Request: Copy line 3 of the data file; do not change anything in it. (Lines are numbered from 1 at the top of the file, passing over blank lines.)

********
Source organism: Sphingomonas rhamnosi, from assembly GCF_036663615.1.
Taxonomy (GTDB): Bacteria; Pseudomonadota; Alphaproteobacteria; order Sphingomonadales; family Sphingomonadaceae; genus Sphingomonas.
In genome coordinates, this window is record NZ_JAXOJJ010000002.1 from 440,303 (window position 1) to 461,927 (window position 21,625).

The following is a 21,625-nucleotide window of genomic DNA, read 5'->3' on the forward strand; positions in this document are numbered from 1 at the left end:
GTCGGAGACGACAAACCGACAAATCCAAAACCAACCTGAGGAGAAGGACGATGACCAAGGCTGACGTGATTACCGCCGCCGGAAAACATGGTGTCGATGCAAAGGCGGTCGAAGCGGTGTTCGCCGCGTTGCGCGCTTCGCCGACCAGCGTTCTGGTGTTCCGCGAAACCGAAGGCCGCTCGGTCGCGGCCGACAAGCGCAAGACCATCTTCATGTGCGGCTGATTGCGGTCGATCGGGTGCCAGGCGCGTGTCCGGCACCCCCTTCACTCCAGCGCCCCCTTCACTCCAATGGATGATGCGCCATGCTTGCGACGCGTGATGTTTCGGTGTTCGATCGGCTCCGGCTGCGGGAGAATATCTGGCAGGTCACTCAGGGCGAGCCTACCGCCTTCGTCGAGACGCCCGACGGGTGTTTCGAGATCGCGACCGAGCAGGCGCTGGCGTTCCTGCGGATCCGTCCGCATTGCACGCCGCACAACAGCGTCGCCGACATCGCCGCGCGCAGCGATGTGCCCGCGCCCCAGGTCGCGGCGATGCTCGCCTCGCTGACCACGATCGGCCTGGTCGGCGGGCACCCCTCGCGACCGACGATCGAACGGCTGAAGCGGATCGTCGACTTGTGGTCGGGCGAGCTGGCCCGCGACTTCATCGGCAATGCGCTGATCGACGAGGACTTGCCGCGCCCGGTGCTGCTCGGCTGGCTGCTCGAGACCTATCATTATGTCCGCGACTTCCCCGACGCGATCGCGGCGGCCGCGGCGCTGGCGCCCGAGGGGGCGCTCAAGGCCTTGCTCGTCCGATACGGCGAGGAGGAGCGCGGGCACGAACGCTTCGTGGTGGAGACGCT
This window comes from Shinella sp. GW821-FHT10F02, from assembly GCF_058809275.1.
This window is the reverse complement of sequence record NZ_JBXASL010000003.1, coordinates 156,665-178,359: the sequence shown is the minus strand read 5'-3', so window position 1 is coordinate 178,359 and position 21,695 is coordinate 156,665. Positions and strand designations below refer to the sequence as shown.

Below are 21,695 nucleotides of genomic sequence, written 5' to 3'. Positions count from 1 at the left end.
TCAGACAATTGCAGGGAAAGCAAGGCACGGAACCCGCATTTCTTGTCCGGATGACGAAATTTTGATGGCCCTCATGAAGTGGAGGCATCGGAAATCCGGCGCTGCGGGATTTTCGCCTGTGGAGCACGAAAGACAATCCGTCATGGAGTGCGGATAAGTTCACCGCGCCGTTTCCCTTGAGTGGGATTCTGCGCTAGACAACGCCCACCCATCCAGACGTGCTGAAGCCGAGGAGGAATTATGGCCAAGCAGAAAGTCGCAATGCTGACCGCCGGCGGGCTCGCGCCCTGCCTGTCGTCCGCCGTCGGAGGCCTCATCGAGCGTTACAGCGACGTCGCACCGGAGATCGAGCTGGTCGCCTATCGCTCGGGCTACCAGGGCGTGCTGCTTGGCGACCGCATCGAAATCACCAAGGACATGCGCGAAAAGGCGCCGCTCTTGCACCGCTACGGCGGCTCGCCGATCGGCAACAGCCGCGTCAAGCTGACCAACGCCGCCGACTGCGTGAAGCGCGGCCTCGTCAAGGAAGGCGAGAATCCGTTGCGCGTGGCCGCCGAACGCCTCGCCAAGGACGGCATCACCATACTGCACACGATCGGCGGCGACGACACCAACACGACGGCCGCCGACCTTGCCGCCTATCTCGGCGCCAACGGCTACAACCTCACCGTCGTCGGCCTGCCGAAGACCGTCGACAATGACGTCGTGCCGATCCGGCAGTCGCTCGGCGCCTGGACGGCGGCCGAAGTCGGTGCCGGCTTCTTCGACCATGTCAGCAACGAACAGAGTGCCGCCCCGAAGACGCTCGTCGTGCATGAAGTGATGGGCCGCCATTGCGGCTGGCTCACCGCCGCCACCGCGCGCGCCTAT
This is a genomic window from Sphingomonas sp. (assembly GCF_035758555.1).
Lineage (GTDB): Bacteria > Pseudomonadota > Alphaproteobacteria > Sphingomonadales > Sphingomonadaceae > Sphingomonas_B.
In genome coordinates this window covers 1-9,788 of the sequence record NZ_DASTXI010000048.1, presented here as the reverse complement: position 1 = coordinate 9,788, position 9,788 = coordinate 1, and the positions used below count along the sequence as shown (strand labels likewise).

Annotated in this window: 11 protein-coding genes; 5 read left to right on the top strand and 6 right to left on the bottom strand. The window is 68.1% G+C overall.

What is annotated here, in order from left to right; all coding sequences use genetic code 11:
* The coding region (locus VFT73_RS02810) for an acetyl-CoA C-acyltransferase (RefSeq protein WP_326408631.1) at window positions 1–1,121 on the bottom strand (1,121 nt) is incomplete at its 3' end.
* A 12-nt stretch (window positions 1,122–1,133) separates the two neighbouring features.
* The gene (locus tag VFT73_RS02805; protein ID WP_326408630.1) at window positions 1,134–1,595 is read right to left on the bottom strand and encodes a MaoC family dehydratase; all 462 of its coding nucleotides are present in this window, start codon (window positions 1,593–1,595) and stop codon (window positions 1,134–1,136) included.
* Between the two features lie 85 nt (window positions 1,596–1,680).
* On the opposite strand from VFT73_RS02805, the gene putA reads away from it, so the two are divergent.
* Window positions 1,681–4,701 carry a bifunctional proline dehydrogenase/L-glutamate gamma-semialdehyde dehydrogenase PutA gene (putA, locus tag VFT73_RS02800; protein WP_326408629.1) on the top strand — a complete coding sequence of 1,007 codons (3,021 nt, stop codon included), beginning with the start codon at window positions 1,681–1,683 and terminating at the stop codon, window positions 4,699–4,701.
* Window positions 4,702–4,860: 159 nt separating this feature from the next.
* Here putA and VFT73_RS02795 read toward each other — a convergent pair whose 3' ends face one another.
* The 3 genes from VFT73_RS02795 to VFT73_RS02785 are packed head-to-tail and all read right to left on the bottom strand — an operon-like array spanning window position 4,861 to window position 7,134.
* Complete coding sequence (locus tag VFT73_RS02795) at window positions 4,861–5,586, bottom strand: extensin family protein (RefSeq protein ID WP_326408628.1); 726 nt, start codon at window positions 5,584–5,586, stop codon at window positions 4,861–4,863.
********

In genome coordinates, this window is record NZ_JAXOJJ010000002.1 from 440,303 (window position 1) to 461,927 (window position 21,625).